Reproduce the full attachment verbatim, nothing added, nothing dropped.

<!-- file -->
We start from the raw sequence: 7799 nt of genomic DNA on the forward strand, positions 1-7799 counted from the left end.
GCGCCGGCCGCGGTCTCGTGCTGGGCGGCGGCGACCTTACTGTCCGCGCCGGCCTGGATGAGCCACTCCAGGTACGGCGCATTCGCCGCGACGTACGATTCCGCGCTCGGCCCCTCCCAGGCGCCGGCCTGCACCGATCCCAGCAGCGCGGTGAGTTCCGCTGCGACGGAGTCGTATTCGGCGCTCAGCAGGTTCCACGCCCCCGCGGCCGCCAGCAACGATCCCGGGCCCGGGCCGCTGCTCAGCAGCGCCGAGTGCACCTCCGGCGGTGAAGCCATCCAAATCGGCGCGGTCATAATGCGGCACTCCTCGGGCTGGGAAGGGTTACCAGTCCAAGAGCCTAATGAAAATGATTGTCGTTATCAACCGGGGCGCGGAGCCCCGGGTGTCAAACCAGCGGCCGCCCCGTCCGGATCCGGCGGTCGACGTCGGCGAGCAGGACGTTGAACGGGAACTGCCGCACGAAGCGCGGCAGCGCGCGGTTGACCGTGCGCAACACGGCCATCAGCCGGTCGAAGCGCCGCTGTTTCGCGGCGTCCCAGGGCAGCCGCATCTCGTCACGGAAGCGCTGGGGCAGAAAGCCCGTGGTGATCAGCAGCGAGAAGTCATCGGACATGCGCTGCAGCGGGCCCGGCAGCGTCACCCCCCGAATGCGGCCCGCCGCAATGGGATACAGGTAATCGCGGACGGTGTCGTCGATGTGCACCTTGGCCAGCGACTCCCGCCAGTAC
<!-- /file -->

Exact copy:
We start from the raw sequence: 7799 nt of genomic DNA on the forward strand, positions 1-7799 counted from the left end.
GCGCCGGCCGCGGTCTCGTGCTGGGCGGCGGCGACCTTACTGTCCGCGCCGGCCTGGATGAGCCACTCCAGGTACGGCGCATTCGCCGCGACGTACGATTCCGCGCTCGGCCCCTCCCAGGCGCCGGCCTGCACCGATCCCAGCAGCGCGGTGAGTTCCGCTGCGACGGAGTCGTATTCGGCGCTCAGCAGGTTCCACGCCCCCGCGGCCGCCAGCAACGATCCCGGGCCCGGGCCGCTGCTCAGCAGCGCCGAGTGCACCTCCGGCGGTGAAGCCATCCAAATCGGCGCGGTCATAATGCGGCACTCCTCGGGCTGGGAAGGGTTACCAGTCCAAGAGCCTAATGAAAATGATTGTCGTTATCAACCGGGGCGCGGAGCCCCGGGTGTCAAACCAGCGGCCGCCCCGTCCGGATCCGGCGGTCGACGTCGGCGAGCAGGACGTTGAACGGGAACTGCCGCACGAAGCGCGGCAGCGCGCGGTTGACCGTGCGCAACACGGCCATCAGCCGGTCGAAGCGCCGCTGTTTCGCGGCGTCCCAGGGCAGCCGCATCTCGTCACGGAAGCGCTGGGGCAGAAAGCCCGTGGTGATCAGCAGCGAGAAGTCATCGGACATGCGCTGCAGCGGGCCCGGCAGCGTCACCCCCCGAATGCGGCCCGCCGCAATGGGATACAGGTAATCGCGGACGGTGTCGTCGATGTGCACCTTGGCCAGCGACTCCCGCCAGTAC